As writing conference season approaches, I was reminded of the great things I’ve heard of author Benjamin Percy as a workshop leader. In this article, published in the May-June 2010 issue of Poets & Writers, Percy offers some brave advice about the daily work of revision.

Query Pitfalls

In response to readers who appreciated the link to agent Sara Megibow’s query twitter chats, here is link to a blog by literary agent Janet Reid. Janet is bluntly entertaining in evaluating just what steers a query wrong. This link goes to a most recent post, but the full series is available by clicking the categoy “query pitfalls.”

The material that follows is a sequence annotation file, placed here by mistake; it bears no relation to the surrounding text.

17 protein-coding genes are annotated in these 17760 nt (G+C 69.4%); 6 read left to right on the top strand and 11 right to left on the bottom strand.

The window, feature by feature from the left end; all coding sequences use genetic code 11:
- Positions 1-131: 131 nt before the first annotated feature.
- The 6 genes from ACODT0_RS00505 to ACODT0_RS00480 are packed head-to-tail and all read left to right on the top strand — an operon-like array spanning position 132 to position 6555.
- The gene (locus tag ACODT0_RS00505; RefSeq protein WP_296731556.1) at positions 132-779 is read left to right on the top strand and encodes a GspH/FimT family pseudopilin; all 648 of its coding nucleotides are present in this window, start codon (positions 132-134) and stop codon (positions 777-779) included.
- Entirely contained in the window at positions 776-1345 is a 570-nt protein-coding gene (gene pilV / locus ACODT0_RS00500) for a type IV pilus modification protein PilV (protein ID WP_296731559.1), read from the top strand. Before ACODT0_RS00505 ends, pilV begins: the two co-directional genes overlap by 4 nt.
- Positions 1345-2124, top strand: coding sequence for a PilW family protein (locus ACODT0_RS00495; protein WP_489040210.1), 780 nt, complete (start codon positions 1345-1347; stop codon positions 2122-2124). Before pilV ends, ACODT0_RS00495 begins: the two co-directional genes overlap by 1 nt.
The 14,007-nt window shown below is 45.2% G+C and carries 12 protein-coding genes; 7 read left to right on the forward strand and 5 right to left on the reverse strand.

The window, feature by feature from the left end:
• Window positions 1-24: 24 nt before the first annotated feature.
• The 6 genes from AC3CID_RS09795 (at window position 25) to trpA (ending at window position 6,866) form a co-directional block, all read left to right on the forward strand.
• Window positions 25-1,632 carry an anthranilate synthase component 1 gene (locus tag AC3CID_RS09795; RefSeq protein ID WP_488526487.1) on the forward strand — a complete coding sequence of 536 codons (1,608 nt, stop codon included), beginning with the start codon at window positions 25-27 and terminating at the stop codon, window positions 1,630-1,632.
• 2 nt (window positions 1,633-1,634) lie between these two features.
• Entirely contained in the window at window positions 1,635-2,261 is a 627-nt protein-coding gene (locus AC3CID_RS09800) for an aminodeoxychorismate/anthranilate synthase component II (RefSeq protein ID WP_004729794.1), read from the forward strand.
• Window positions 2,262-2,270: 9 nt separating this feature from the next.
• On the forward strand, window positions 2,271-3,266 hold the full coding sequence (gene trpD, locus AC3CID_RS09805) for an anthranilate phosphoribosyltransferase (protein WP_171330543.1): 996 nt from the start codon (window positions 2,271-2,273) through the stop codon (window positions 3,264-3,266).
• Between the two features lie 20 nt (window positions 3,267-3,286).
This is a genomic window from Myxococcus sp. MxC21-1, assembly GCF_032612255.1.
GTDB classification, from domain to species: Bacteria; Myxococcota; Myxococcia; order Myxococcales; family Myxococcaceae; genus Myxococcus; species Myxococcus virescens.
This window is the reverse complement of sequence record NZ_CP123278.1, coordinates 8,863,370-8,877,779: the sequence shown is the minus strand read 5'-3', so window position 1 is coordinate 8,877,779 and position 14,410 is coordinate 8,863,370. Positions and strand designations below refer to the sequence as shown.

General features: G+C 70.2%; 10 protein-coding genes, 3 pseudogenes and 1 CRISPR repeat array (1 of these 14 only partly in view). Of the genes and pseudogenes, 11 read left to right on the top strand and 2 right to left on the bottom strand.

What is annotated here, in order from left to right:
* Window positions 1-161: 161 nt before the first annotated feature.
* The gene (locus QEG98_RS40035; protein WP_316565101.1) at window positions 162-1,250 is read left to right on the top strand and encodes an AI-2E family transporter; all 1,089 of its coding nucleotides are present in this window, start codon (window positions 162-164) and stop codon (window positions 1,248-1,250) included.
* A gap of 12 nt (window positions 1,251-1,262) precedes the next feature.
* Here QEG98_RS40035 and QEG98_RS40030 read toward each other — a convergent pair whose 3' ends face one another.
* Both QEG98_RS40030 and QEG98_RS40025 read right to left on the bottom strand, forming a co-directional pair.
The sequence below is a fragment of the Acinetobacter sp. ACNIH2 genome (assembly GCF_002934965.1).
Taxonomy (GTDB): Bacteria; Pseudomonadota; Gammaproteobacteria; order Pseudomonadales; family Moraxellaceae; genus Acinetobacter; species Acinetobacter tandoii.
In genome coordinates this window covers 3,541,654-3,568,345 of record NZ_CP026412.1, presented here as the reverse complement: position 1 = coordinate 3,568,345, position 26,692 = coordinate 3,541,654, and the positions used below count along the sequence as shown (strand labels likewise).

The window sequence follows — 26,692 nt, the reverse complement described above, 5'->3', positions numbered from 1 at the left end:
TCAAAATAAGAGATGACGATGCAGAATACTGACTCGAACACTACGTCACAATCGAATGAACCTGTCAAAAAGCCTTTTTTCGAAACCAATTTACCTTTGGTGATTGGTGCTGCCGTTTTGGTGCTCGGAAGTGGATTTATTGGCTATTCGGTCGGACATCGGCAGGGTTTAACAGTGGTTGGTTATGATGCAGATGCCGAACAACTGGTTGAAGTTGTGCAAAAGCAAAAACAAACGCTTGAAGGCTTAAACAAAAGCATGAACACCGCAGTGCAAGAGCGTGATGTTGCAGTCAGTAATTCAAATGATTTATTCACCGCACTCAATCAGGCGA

Query Shark

Want more query pitfalls? This site evaluates actual query letters blow-by-blow.

Everyday Miracles

Tin House runs a series on its blog called The Art of the Sentence in which authors take turns reflecting on the perfection of one single sentence that inspires them. In “Everyday Miracles,” Pamela Erens mulls how John Updike was trained first as a visual artist, wondering if this is what leaves his writing so intimately revealing. Wondering to myself: did I ever actually read Updike?

Shared by the Library of Congress, this poster is from a Chicago promotion 1936-1941. No known copyright restrictions.

Shared by the Library of Congress, this poster is from a Chicago promotion 1936-1941. No known copyright restrictions.

Perfect segue to say I am in the process of getting ready for a March Reading Challenge, which has me thinking about books we “always meant to read.”

Reading list survey for the March Challenge: Click here if you’d like to share the kinds of books currently lingering on your “to read” list.